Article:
Part 2: Gila River, NM to Grants, NM


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The Trip

We spent a "down day" on the banks of the Gila River in a nice wooded camping area.  The next morning, we broke camp and headed out.  Our path took us from the Gila River area north through the mountains to just south of Grants, NM.  We encountered some challenges, but prevailed in the end.

The Photos

The photos below are what we saw.

During a morning inspection of his rig, Len discovered that his spare tire holder was falling apart.  We repaired it the previous day, but yet another pin had come loose.  We worked on it for awhile before we concluded that we could not actually repair it because some of the components were bent.

The spare tire is on a 4-bar mechanism, but it cantilevers out some feet from the rear of the rig which puts huge stresses on the joints and pins, particularly during a bounce resulting from hitting a rut in the road.  Really, you want the tire low and tight to the frame for minimum stress.

I walked around and took photos of the other rigs.  This in Vince's U500 with custom box.

This is Len's 1017A, the sister to Thor.

Thor, our 1017A with a HiLo pull trailer that we slaughtered and mounted to the frame.  It is ugly, but battle-proven.

John's custom U500 with GXV living quarters.

Tony's LMTV with custom living quarters.

The LMTV looks rather like Thor, although very different under the hood.

Mark's high-low style pickup camper.  This has some really nice features inside.

Mark and Gail's U500 with custom GXV box.

Chris' U500 with custom shelter.

We traveled south from the Gila River to Sapillo and did a minor resupply (ice, beer) and then headed north into the mountains on the dirt.  It was rather slow going with narrow trails and steep grades.  Around noon, we pulled into a campsite for lunch.

Further north, we encountered a lake nestled among the hills.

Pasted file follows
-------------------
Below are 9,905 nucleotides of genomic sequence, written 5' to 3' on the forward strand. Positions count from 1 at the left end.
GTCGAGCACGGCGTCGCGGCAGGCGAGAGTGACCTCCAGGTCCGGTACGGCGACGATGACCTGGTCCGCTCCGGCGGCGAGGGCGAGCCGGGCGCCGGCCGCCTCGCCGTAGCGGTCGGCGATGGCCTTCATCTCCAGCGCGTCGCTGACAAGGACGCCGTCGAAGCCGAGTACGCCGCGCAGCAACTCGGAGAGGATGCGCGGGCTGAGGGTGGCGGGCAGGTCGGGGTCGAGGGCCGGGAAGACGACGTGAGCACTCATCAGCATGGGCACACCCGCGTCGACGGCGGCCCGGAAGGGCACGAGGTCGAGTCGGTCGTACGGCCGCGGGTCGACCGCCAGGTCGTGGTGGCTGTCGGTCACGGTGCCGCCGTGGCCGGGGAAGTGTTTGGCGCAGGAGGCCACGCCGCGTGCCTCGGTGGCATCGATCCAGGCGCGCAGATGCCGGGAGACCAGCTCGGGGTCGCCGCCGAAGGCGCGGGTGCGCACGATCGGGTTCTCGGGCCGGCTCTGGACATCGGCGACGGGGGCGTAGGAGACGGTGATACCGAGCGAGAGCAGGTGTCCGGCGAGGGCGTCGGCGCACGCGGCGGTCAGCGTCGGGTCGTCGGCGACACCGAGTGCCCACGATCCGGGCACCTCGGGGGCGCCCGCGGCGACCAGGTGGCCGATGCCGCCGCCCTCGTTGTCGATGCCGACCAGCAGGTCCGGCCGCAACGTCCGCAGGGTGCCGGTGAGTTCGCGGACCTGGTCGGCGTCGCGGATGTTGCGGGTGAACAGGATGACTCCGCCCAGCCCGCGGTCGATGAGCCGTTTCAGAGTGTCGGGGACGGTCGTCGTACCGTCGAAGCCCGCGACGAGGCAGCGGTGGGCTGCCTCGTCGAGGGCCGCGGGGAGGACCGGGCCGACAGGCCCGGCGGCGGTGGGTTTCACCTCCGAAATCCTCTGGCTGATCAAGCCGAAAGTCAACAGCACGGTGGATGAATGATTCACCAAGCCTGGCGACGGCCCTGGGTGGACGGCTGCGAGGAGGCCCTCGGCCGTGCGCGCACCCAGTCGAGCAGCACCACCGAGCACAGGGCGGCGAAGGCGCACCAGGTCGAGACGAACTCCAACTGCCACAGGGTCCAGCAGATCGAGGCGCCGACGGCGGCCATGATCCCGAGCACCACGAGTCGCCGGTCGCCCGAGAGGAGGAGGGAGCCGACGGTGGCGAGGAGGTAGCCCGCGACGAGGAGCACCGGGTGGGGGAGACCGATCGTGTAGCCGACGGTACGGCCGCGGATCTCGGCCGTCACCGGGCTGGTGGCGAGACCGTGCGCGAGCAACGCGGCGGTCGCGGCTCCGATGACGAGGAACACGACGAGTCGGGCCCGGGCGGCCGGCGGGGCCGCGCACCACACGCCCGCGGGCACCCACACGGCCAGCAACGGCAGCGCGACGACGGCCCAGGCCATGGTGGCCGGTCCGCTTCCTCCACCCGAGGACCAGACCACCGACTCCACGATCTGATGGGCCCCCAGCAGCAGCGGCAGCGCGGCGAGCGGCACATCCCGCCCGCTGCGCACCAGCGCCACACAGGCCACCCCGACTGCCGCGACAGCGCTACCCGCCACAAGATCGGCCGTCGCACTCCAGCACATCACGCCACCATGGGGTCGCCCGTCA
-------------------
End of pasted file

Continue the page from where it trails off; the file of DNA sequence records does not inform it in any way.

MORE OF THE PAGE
The trail dust was bad, so the convoy spread out over several miles both for visibility and personal comfort.

The dirt road terminated at the blacktop and many miles east we did a brief roadside stop where I spotted this thistle in bloom.  Note the various colors of pollen.

While stopped we were able to photograph the rolling grasslands and mountains in the distance.

South of us was a yucca in bloom.

We headed north on the dirt again toward Bear Trap Canyon and came upon this herd of horses with several babies.  I am sure that the rancher is very happy.

We traveled hard all day and made it to Bear Trap Camp.  I was a nice open field with plenty of room for all the trucks.

Next morning during his pre-travel inspection, Len discovered more damage.  Both of the forward cabin stabilizers had been ripped from the frame.  Upon a more detailed inspection, we discovered that this had happened before and that the weld was marginal.  Furthermore, we noticed that the sub-frame was of thin-walled tubing which was not expected.

Notice that there were welding wires left over from the previous repair.  This mounting is contrary to common sense as the 1017's frame is very "twisty" and can tolerate several FEET of twisting during "normal" off-roading.  These struts were "fighting the frame" and the frame won.  An alternate mounting mechanism needs to be developed.  On Thor, we spent a good amount of time addressing this particular design issue and in the 5 years that we have had it, no problems have developed.  And trust me, we have not been kind to the truck.  We have driven it hard over rough terrain and the mounting for the house is intact.  If we had done a marginal job, the house would have self-destructed due to the torsion.

We continued north into the Plain of Saint Augustine.   The road was laser-straight for 20 miles or so as we approached the Very Large Array (VLA) radio telescope.

This is a dish transporter.  This contraption carries the multi-hundred-ton dish from one mounting to another and to and from the service shop.

This is the service shed, AKA "the barn" where the dishes were assembled are serviced as required.

There are 27 active dishes and one spare.  This configuration allows the ability to service the array without disruption of observing schedules.

These dishes are huge and are mounted on concrete pillars, visible underneath the dish.

This is what happens when tall trucks go through low-hanging brush.

We had lunch in Datil, NM and then traveled west to Pie Town.  From Pie Town, we hit the dirt again and headed north toward Grants, NM and our camp for the evening.  Our convoy raised huge plumes of dust as we sped down the dirt roads.

We ended our travels at a BLM campground south of Grants.  It is a nice place with new steel ramadas and best of all, it was free.

We traveled plenty of dirt roads and are still coughing up the dust.

Tomorrow we head north toward a state park near Tierra Amarillo and a rendezvous with Rob who is meeting us from Colorado.

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Photos and Text Copyright Bill Caid 2016, all rights reserved.
For your enjoyment only, not for commercial use.